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Balm in Gilead and Other Plays

Balm in Gilead and Other Plays
Your Price: $18.95 CDN
Author: Lanford Wilson
Publisher: Hill & Wang
Format: Softcover
# of Pages: 116
Pub. Date: 1965
ISBN-10: 0374521565
ISBN-13: 9780374521561

About the Play:

Ludlow Fair has long been a favourite of acting teachers for female monologues and female/female scenes.

Balm in Gilead is a full-length drama by Lanford Wilson. This vivid and powerful play illuminates the bleak and terrifying world of young exiles and outcasts in New York's upper Broadway area. This volume also includes his early experimental one-acts Home Free! and scene study staple Ludlow Fair.

Balm in Gilead is set in an all-night coffee shop on New York's upper Broadway, where the riff-raff, the bums, the petty thieves, the lost, the desperate of the big city come together. The movement of the kaleidoscopic in effect, a surging mosaic of overlapping and interrelating speeches and action as separate goals and characters are blended together around a common center. At the core of the play are Joe and Darlene, two young people who would seem to have the strength and the need to transcend the turmoil and ugliness of the life in which they found themselves – but are, instead, crushed by it. But their loss is quickly absorbed in the maelstrom, as the others go on desperately seeking the joy and release and purpose in life which will, most certainly, continue to escape them.

Balm in Gilead was first produced in 1965 at Off-Off Broadway's famed La MaMa Experimental Theatre Club (La MaMa E.T.C.). It was the first full-length play ever produced Off-Off Broadway, and played to sold-out houses. One of Lanford Wilson's most significant early plays, it was a notable critical and commercial success, and became the first play from Off-Off Broadway to be published. The play's reputation was solidified in 1984 when it was revived by Circle Rep and Steppenwolf Theatre Company in a riveting production directed by John Malkovich and starring Gary Sinise and Laurie Metcalf.

Cast: 8 female and 16 male

What people say:

"Lanford Wilson is the rare dramatist, witty and humorous, who sees all his characters from the inside … Balm in Gilead is life itself trapped in a play." — New York Magazine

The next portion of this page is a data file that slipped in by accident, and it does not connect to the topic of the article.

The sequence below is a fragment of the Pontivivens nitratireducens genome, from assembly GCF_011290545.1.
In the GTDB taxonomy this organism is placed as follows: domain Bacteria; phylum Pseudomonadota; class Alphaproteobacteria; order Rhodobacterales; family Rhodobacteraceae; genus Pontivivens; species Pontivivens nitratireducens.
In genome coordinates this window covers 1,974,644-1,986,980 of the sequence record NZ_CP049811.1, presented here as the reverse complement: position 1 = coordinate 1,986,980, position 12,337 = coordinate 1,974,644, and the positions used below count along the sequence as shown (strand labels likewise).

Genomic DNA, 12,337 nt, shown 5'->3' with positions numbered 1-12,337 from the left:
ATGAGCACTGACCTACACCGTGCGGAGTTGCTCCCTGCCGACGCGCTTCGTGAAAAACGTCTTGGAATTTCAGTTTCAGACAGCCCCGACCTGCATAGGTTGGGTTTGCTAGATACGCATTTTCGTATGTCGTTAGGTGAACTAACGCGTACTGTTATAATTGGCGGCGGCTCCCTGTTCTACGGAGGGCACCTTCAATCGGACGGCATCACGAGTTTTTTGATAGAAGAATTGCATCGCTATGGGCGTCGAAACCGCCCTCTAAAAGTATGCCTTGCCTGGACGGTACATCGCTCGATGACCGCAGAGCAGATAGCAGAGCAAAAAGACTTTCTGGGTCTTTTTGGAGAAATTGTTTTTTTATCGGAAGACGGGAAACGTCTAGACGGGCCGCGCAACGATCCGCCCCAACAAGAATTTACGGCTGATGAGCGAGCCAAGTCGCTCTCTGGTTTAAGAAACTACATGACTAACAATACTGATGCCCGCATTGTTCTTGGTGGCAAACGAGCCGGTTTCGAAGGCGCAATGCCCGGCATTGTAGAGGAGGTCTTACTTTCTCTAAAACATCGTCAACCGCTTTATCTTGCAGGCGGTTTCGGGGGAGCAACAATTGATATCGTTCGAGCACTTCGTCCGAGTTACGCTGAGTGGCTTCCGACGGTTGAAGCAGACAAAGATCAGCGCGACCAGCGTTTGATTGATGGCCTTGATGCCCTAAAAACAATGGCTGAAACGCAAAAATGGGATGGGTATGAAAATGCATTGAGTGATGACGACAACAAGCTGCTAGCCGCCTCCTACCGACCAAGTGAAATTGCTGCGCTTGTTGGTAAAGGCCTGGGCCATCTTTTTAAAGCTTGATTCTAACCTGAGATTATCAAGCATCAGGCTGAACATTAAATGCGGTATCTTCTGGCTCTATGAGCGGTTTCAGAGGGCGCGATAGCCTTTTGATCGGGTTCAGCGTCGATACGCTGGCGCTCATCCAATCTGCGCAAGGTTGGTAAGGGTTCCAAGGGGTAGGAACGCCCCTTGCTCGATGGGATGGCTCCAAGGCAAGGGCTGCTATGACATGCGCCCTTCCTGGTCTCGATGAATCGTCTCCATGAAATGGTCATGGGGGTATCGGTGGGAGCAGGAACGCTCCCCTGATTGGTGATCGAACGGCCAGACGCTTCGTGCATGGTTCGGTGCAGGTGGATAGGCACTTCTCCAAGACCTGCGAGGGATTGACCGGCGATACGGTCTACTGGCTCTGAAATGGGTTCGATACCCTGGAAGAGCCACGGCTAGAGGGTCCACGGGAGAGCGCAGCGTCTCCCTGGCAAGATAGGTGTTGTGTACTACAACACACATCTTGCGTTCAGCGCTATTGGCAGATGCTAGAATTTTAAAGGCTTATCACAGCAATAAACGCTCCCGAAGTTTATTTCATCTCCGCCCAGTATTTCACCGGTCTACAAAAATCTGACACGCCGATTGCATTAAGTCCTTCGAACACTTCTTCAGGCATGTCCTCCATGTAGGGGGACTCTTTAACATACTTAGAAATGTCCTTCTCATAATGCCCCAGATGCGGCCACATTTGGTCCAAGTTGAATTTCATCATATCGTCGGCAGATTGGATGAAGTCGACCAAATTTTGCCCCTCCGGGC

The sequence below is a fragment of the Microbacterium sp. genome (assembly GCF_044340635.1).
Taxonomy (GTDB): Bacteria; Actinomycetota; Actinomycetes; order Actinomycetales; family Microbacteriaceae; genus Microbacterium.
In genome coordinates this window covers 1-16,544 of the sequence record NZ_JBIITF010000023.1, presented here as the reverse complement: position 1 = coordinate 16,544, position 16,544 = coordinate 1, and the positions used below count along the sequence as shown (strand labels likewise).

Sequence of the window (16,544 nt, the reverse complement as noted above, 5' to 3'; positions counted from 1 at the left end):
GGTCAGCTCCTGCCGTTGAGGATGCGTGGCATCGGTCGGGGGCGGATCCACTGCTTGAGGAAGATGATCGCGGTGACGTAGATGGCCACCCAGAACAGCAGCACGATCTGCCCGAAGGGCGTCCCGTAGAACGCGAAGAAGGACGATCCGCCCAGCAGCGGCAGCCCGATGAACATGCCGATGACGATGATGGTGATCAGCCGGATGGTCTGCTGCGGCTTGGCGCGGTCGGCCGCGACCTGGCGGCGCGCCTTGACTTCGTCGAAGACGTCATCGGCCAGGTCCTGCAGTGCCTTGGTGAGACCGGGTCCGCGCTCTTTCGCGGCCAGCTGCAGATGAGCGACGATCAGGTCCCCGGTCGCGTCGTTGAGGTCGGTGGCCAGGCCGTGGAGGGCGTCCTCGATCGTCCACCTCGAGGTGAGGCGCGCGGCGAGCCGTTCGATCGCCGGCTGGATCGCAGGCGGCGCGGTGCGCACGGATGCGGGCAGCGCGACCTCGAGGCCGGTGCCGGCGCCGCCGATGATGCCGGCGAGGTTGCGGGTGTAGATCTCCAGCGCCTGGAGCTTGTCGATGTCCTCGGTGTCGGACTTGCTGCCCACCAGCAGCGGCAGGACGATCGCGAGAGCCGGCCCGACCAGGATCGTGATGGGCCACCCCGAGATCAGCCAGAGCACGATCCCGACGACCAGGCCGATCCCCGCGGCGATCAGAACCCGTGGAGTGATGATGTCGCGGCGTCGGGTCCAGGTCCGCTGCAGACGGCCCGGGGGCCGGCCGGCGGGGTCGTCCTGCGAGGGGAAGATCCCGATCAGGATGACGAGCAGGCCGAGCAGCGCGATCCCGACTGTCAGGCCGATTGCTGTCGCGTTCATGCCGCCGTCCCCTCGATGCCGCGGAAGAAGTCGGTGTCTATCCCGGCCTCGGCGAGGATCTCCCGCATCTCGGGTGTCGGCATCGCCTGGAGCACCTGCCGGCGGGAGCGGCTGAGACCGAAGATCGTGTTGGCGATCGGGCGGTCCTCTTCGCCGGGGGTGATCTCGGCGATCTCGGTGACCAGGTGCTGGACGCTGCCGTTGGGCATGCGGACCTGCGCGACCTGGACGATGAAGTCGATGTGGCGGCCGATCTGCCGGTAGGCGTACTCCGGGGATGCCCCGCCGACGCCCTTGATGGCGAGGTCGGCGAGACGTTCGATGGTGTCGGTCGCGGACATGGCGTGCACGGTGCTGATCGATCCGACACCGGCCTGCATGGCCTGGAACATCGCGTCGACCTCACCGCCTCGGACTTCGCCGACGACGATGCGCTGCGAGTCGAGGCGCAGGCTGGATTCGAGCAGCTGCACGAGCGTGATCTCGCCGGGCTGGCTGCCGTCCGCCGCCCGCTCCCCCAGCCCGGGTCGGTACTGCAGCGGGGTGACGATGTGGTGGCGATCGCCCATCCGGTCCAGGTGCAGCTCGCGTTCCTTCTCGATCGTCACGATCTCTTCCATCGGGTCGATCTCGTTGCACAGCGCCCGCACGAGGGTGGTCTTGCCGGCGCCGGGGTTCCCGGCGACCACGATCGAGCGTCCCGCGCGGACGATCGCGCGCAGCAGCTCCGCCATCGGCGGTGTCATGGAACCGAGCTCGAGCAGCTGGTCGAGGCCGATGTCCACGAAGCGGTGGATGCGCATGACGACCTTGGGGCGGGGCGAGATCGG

Home Free! concerns a brother and sister who live out a childlike fantasy as husband and wife. In their mid-20s, agoraphobic Lawrence and his pregnant sister Joanna live in a cluttered fantasy world, playing with toys and stuffed animals, sharing their psychotic illusions with a pair of imaginary children. Huddled in their apartment, the two of them struggle not have their world come apart by the seams. It is an engrossing play that has been widely produced by university, fringe, and community theatre groups. (Premiered in 1964 at the Caffe Cino; Cast: 1 female, 1 male)

Ludlow Fair is about two strikingly different roommates live with each other and cope with their obvious differences. Vixen Rachel is just trying to get over a boy and wry Agnes is just trying to get over a cold, but they both have to deal with each other and their loud neighbours. Rachel is in a fit. Joe, the latest in her long line of boyfriends, has stolen money from her and her roommate, Agnes. Rachel turned him in to the authorities, who discovered that he had a long history of crime. Rachel, who claims to love him still, is prostrate with guilt. Agnes has a wiser view. Ludlow Fair was successfully produced Off-Broadway, Off-Off-Broadway, and in London. The play has become a favourite scene study vehicle in acting classes and workshops and is regularly performed because it provides strong roles for two women. (Premiered in 1965 at Caffe Cino; Cast: 2 female)

About the Playwright:

Lanford Wilson (1937-2011) was one of the most distinguished American playwrights of the late 20th century. He was instrumental in drawing attention to Off-Off Broadway, where his first works were staged in the mid-1960s. He was also among the first playwrights to move from that milieu to renown on wider stages, ascending to Off Broadway, and then to Broadway, within a decade of his arrival in New York. His work has also long been a staple of regional theaters throughout the United States. He received the Pulitzer Prize for Drama in 1980, was elected in 2001 to the Theater Hall of Fame, and in 2004 was elected to the American Academy of Arts and Letters.